The PEN/Ackerley Prize has been awarded to Sonali Deraniyagala for her memoir Wave published by Virago. Wave is a piercingly frank memoir of grief that begins in Sri Lanka on December 26 2004, when the author lost her parents, her husband, and her two young sons in the tsunami she miraculously survived
Peter Parker, chair of the judges said: ‘To write any kind of book about the loss of both parents, a husband and two small sons in a natural disaster is a hazardous undertaking, but in Wave Sonali Deraniyagala has produced one that goes far beyond its dreadful starting point. Subtitled ‘A Memoir of Life After the Tsunami’, it is as much a reclamation and celebration of the lives that were lost as it is an account of the processes of shock, grief and mourning. In a strong and varied shortlist, Wave emerged as the winner of this year’s Prize because it upholds the standards that J R Ackerley himself set: truthful, unsparing, and written with outstanding grace and economy.’
Sonali Deraniyagala said: ‘The pleasure of receiving this wonderful prize makes me see that there is a beauty in struggle and a resting place in the eyes of others … I have found myself a writer, another identity in the ongoing bewildering journey of my life.’
The PEN/Ackerley Prize is the UK’s only literary prize dedicated to memoir and autobiography. It was established in memory of J R Ackerley, the author and literary editor. This year’s prize judges were Peter Parker (Chair), Colin Spencer, Georgina Hammick and Richard Davenport-Hines. The other authors on this year’s exceptionally strong and diverse shortlist were: Michael Blakemore, Julian Barnes, Harry Eyres and Penelope Lively.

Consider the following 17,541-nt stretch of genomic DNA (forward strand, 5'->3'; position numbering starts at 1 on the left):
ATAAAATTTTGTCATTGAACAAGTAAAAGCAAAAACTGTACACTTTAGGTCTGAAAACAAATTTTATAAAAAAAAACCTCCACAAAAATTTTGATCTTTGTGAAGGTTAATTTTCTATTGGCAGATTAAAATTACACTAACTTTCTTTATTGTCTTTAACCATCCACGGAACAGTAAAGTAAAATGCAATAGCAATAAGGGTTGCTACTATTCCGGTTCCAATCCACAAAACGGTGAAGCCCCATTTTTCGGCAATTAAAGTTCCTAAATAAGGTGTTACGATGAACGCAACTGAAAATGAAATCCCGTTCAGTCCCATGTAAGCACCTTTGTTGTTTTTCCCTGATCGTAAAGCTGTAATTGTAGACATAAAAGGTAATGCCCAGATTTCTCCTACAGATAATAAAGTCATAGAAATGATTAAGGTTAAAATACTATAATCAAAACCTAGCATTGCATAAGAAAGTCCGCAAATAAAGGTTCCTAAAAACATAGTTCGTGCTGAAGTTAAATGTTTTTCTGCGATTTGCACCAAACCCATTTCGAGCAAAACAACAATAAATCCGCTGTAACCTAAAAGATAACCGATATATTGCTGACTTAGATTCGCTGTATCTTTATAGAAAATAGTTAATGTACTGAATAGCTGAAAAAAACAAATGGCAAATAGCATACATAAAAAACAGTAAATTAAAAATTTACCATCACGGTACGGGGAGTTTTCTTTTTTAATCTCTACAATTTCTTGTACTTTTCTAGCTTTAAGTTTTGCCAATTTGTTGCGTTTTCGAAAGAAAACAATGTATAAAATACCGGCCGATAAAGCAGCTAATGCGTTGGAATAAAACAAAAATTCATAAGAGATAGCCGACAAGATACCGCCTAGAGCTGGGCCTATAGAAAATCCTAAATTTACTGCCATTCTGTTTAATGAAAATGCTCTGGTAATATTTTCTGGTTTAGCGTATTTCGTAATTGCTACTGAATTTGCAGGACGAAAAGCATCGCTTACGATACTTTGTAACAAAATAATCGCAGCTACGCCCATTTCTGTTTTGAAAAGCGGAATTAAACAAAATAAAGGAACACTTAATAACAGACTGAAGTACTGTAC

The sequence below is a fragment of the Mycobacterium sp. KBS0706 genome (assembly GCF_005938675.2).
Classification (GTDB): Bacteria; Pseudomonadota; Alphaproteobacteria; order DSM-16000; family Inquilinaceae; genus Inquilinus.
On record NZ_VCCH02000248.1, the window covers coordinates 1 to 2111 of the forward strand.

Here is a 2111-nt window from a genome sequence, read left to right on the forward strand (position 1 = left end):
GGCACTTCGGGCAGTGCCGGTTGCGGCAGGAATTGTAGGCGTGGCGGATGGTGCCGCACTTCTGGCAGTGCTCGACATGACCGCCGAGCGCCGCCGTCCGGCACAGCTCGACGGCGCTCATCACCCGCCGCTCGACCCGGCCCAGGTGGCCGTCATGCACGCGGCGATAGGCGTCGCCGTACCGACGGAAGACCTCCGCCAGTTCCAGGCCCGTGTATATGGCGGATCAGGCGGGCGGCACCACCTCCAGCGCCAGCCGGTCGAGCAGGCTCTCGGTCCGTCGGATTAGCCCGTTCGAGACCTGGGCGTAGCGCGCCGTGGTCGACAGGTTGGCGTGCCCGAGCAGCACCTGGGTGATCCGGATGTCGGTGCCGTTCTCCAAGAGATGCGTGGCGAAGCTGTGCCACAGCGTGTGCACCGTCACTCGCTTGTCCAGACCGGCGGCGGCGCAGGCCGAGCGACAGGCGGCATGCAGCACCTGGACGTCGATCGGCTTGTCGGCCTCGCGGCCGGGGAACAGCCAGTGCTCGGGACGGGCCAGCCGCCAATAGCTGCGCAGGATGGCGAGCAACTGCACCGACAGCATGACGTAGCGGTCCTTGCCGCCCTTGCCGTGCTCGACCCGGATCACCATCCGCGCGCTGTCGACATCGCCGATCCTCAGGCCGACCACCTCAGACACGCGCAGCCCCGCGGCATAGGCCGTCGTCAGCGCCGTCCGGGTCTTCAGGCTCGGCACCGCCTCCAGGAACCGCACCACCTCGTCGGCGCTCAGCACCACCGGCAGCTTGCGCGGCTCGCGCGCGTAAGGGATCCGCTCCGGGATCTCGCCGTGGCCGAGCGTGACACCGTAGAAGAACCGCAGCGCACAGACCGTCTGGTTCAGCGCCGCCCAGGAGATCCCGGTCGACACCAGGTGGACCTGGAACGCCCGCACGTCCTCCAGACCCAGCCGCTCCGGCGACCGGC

The prize was awarded on Monday 14 July at the English PEN Summer Party at which Deraniyagala’s editor Lennie Goodings delivered an acceptance speech on her behalf. Deraniyagala receives a cheque for £3,000.
Sonali Deraniyagala has an undergraduate degree in Economics from Cambridge University and a doctorate in Economics from the University of Oxford. She is on the faculty of the Department of Economics at SOAS, University of London and is a research scholar at Columbia University.
PEN/Ackerley Prize: First awarded in 1982, the prize was established in memory of Joe Randolph Ackerley by his sister Nancy. Ackerley’s posthumous royalties continue to provide capital for the prize. The winner receives a cheque for £3,000. Last year’s winner was Richard Holloway for Leaving Alexandria: A Memoir of Faith and Doubt. Previous winners have included Richard Holloway, Duncan Fallowell, Michael Frayn, Alan Bennett, Germaine Greer and Diana Athill.
Peter Parker, chair of PEN/Ackerley judges, takes an in-depth look at the 2014 shortlist